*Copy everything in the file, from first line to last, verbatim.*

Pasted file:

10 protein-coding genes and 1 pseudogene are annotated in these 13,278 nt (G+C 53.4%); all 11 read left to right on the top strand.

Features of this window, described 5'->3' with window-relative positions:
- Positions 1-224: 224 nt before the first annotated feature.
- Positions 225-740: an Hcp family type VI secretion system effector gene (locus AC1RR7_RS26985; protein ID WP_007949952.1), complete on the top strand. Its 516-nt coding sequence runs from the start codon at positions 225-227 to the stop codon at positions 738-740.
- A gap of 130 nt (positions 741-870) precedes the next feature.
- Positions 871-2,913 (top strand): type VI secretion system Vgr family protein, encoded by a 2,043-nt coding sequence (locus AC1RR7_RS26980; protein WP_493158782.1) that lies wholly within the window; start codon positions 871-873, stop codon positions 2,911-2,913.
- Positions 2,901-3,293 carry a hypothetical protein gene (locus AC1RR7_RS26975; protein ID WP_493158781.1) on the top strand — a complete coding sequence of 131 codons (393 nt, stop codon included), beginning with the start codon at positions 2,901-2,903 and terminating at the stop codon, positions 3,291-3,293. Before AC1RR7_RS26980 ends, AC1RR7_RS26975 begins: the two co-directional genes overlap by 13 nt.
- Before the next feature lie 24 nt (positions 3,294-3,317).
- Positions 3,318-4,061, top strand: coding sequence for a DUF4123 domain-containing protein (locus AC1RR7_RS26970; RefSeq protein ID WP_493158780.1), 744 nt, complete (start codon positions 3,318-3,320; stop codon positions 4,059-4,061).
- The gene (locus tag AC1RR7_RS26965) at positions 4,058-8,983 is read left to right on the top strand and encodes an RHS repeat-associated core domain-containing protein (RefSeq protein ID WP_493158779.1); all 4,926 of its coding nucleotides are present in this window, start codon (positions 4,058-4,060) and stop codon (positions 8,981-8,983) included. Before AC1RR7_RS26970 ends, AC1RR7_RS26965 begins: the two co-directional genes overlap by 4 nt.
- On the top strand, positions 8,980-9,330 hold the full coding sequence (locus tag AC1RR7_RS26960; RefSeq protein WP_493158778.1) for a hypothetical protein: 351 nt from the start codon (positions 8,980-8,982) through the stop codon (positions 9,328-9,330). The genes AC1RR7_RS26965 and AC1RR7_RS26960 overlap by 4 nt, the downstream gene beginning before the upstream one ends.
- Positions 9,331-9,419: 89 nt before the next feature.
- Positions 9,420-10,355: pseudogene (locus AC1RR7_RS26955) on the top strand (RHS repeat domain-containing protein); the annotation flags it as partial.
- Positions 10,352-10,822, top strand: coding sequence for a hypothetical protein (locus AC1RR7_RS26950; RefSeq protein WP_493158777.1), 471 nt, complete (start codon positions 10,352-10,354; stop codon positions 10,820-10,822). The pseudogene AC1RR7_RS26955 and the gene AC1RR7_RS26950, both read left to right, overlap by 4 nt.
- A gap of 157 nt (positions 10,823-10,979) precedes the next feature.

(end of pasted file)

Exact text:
10 protein-coding genes and 1 pseudogene are annotated in these 13,278 nt (G+C 53.4%); all 11 read left to right on the top strand.

Features of this window, described 5'->3' with window-relative positions:
- Positions 1-224: 224 nt before the first annotated feature.
- Positions 225-740: an Hcp family type VI secretion system effector gene (locus AC1RR7_RS26985; protein ID WP_007949952.1), complete on the top strand. Its 516-nt coding sequence runs from the start codon at positions 225-227 to the stop codon at positions 738-740.
- A gap of 130 nt (positions 741-870) precedes the next feature.
- Positions 871-2,913 (top strand): type VI secretion system Vgr family protein, encoded by a 2,043-nt coding sequence (locus AC1RR7_RS26980; protein WP_493158782.1) that lies wholly within the window; start codon positions 871-873, stop codon positions 2,911-2,913.
- Positions 2,901-3,293 carry a hypothetical protein gene (locus AC1RR7_RS26975; protein ID WP_493158781.1) on the top strand — a complete coding sequence of 131 codons (393 nt, stop codon included), beginning with the start codon at positions 2,901-2,903 and terminating at the stop codon, positions 3,291-3,293. Before AC1RR7_RS26980 ends, AC1RR7_RS26975 begins: the two co-directional genes overlap by 13 nt.
- Before the next feature lie 24 nt (positions 3,294-3,317).
- Positions 3,318-4,061, top strand: coding sequence for a DUF4123 domain-containing protein (locus AC1RR7_RS26970; RefSeq protein ID WP_493158780.1), 744 nt, complete (start codon positions 3,318-3,320; stop codon positions 4,059-4,061).
- The gene (locus tag AC1RR7_RS26965) at positions 4,058-8,983 is read left to right on the top strand and encodes an RHS repeat-associated core domain-containing protein (RefSeq protein ID WP_493158779.1); all 4,926 of its coding nucleotides are present in this window, start codon (positions 4,058-4,060) and stop codon (positions 8,981-8,983) included. Before AC1RR7_RS26970 ends, AC1RR7_RS26965 begins: the two co-directional genes overlap by 4 nt.
- On the top strand, positions 8,980-9,330 hold the full coding sequence (locus tag AC1RR7_RS26960; RefSeq protein WP_493158778.1) for a hypothetical protein: 351 nt from the start codon (positions 8,980-8,982) through the stop codon (positions 9,328-9,330). The genes AC1RR7_RS26965 and AC1RR7_RS26960 overlap by 4 nt, the downstream gene beginning before the upstream one ends.
- Positions 9,331-9,419: 89 nt before the next feature.
- Positions 9,420-10,355: pseudogene (locus AC1RR7_RS26955) on the top strand (RHS repeat domain-containing protein); the annotation flags it as partial.
- Positions 10,352-10,822, top strand: coding sequence for a hypothetical protein (locus AC1RR7_RS26950; RefSeq protein WP_493158777.1), 471 nt, complete (start codon positions 10,352-10,354; stop codon positions 10,820-10,822). The pseudogene AC1RR7_RS26955 and the gene AC1RR7_RS26950, both read left to right, overlap by 4 nt.
- A gap of 157 nt (positions 10,823-10,979) precedes the next feature.